In June, U.K.-based FX-Sport, a wearable tech start-up, is launching a Kickstarter fundraiser to perfect its waterproof mp3 player and headphones set dubbed the “VR2”. The VR2 lets users download personalized workouts from the company’s online Workout Store.
Duncan Walsh, the company’s founder is a former British Open over 40 squash champion. He wants to make sure the device’s software and user interface are bullet proof before rolling out the product to the marketplace (here’s his YouTube message addressing the purpose of the Kickstarter campaign).
Walsh believes that more features can be added within wearable devices such as waterproof accessories (silicon cover) and programmable tracks or voice messages.
“You can create your own workouts or upload to the headphones, pre-prepared training sessions from a data base of hundreds in the ‘Workout Store’, onto a purpose made wireless device,” said Walsh in an interview with Examiner.com. “The workouts are all professionally constructed by top personal trainers.”
Demand for Fitness Tech
Walsh’s innovation could set a trend in a fast growing industry. Demand for fitness technology is expected to quadruple in 2014, according to the Consumer Electronics Association (CEA).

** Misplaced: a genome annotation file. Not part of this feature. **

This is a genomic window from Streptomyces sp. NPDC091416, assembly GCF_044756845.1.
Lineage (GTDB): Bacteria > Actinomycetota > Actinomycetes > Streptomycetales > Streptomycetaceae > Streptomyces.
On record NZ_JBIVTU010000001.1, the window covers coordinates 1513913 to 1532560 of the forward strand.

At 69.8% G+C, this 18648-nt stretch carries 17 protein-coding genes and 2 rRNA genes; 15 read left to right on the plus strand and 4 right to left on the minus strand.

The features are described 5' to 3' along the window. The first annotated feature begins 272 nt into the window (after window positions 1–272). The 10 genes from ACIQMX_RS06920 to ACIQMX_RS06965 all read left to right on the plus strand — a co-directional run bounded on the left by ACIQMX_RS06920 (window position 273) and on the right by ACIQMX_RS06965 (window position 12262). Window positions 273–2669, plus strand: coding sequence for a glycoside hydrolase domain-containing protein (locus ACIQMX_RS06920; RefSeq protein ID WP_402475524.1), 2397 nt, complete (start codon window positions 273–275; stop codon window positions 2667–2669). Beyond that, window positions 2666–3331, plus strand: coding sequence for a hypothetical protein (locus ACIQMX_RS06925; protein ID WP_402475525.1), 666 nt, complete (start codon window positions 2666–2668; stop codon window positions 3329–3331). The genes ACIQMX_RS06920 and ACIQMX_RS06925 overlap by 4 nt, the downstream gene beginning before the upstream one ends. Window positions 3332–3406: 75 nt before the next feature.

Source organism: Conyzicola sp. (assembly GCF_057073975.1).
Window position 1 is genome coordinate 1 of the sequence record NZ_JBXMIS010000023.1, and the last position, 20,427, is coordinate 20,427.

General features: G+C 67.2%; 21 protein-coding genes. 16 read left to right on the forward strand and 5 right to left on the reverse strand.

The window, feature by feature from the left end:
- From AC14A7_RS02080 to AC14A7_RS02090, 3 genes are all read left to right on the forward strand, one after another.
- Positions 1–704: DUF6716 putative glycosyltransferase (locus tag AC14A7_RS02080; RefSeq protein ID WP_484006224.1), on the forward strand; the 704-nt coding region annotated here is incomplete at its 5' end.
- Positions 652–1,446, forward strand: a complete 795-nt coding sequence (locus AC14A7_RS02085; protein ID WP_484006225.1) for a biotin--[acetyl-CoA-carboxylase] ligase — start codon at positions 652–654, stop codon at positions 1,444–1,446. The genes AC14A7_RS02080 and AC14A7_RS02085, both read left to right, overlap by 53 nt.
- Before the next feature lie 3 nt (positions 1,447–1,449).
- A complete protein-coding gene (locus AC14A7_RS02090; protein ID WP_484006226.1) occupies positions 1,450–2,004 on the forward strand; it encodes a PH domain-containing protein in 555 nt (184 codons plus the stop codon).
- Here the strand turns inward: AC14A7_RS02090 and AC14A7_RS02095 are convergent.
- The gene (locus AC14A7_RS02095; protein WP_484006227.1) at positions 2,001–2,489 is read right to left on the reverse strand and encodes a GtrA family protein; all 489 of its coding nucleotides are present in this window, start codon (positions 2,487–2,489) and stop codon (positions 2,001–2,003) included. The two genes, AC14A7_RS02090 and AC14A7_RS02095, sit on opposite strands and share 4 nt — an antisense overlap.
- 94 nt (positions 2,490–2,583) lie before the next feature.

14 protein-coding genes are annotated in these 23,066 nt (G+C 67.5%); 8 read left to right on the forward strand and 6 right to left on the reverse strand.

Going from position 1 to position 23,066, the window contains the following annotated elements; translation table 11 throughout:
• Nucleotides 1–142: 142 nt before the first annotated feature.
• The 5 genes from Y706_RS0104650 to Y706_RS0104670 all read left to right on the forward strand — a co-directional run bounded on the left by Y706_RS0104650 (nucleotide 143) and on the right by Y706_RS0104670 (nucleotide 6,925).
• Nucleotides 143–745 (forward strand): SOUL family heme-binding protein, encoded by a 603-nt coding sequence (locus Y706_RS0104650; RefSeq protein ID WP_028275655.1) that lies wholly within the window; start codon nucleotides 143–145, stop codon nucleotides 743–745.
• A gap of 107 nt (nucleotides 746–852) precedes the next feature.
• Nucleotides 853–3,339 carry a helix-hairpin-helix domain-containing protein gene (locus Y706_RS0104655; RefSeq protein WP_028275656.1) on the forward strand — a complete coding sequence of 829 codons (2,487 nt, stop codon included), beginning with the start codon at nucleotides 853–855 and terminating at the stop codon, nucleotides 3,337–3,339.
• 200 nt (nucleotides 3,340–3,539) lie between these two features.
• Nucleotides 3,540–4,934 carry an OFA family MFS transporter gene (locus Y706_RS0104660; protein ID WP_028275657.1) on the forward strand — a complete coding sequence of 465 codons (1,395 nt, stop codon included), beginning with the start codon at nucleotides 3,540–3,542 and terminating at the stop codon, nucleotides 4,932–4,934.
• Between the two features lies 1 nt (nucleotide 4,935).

Here are some stats:
- Three quarters of online U.S. consumers (75 percent) now say they own a fitness technology product, up from 61 percent in 2012.
- Pedometers are the most popular fitness device owned by consumers (37 percent), followed by fitness video games (26 percent) and portable blood pressure monitors (21 percent).
- Nine percent of online U.S. adults plan to buy a smart watch in the coming year.
- Revenues in the U.S. are estimated to reach $854 million in 2013, an increase of 32 percent over the prior year. CEA expects revenue to surpass $1 billion in 2014, a 37 percent increase over 2013.
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